Sunday November 20th 2011 Christ The King

This Sunday is the feast of Christ The King, and is also the last Sunday of Ordinary Time and the end of the Liturgical year. The following Sunday sees the first Sunday of Advent and our preparations for Christmas begin.
My reflections on this feast from last year are here 
Scripture readings for Sunday's Mass are here along with a variety of reflections.

The following is taken from Richard Rohr ....
"If we try to make the church into the kingdom of God, we create a false idol that will disappoint us. 
If we try to make the world itself into the kingdom, we will always be resentful when it does not come through. 
If we make a later heaven into the kingdom, we miss most of its transformative message for now.  
We are not waiting for the coming of an ideal church or any perfect world here and now, or even for the next world.  The kingdom is more than all of these.  It is always here and not here.  It is always now and not yet.  No institution can encompass it.  That is rather clear in the texts where Jesus describes the kingdom.
All false religion proceeds in a certain sense from one illusion. 
When people say piously, “Thy kingdom come” out of one side of their mouth, they need also to say, “My kingdom go!” out of the other side.  
The kingdom of God supersedes and far surpasses all kingdoms of self and society or personal reward."
- Richard Rohr (Preparing for Christmas)

The Gospel from Matthew on Sunday carries a potent message for us all to hear and act on.

These formidable Gospel warnings can often paralyse me.
But in the first reading from Ezekiel and in the beautiful Psalm, The Lord is My Shepherd, I can see a different perspective of how Christ, the only true King of Kings entices me, first with the love of a true shepherd who tends and rescues me when I scatter.

"The lost I will seek out, the strayed I will bring back, the injured I will bind up, the sick I will heal."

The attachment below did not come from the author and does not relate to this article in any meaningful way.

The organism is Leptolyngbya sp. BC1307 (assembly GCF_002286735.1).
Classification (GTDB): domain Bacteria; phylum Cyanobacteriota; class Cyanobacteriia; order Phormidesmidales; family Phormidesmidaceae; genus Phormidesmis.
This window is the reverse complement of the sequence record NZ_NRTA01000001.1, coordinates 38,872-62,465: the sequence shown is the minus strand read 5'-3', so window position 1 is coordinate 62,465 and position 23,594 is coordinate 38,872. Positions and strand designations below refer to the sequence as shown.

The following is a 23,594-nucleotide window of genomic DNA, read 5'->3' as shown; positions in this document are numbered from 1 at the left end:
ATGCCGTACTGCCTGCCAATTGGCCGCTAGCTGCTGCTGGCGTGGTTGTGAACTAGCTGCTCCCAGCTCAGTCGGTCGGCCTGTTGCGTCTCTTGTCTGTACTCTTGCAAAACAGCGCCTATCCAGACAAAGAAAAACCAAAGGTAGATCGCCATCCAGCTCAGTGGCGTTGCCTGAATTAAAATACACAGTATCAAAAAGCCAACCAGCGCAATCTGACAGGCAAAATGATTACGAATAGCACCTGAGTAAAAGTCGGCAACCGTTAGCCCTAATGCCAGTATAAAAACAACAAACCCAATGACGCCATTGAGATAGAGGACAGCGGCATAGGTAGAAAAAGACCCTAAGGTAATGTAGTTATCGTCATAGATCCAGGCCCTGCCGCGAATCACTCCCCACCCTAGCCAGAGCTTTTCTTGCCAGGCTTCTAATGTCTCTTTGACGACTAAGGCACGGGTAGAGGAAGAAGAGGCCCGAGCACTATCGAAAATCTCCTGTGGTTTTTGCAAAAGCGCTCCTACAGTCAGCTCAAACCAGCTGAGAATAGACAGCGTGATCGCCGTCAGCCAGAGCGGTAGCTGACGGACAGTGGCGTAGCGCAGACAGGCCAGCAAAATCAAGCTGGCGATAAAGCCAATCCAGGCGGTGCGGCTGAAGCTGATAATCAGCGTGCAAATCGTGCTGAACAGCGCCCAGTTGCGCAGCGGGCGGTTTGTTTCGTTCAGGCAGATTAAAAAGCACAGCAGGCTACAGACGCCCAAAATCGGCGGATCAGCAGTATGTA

If I believe that Christ truly is the Alpha and The Omega of all existence, then in His love rests all I ever need to be and all I am capable of doing for others flows from the grateful acceptance of that love...

More from Richard Rohr who explains how God's love comes first which then becomes a catalyst for action. 

"Most of us were taught that God would love us if and when we change. 
In fact, God loves you so that you can change. 

What empowers change, what makes you desirous of change is the experience of love.

It is that inherent experience of love that becomes the engine of change. 

If the mystics say that one way, they say it a thousand ways. But because most of our common religion has not been at the mystical level, we’ve been given an inferior message—that God loves me when I change (moralism).

What that does is put it back on you. You’re back to “navel-gazing,” and you never succeed at that level. You are never holy enough, pure enough, refined enough, or loving enough. 

Whereas, when you fall into God’s mercy, when you fall into God’s great generosity, you find, seemingly from nowhere, this capacity to change. 

No one is more surprised than you are. You know it is a gift."
By Richard Rohr, taken from Following The Mystics Through The Narrow Gate.

This is a lovely version of The Lord Is My Shepherd

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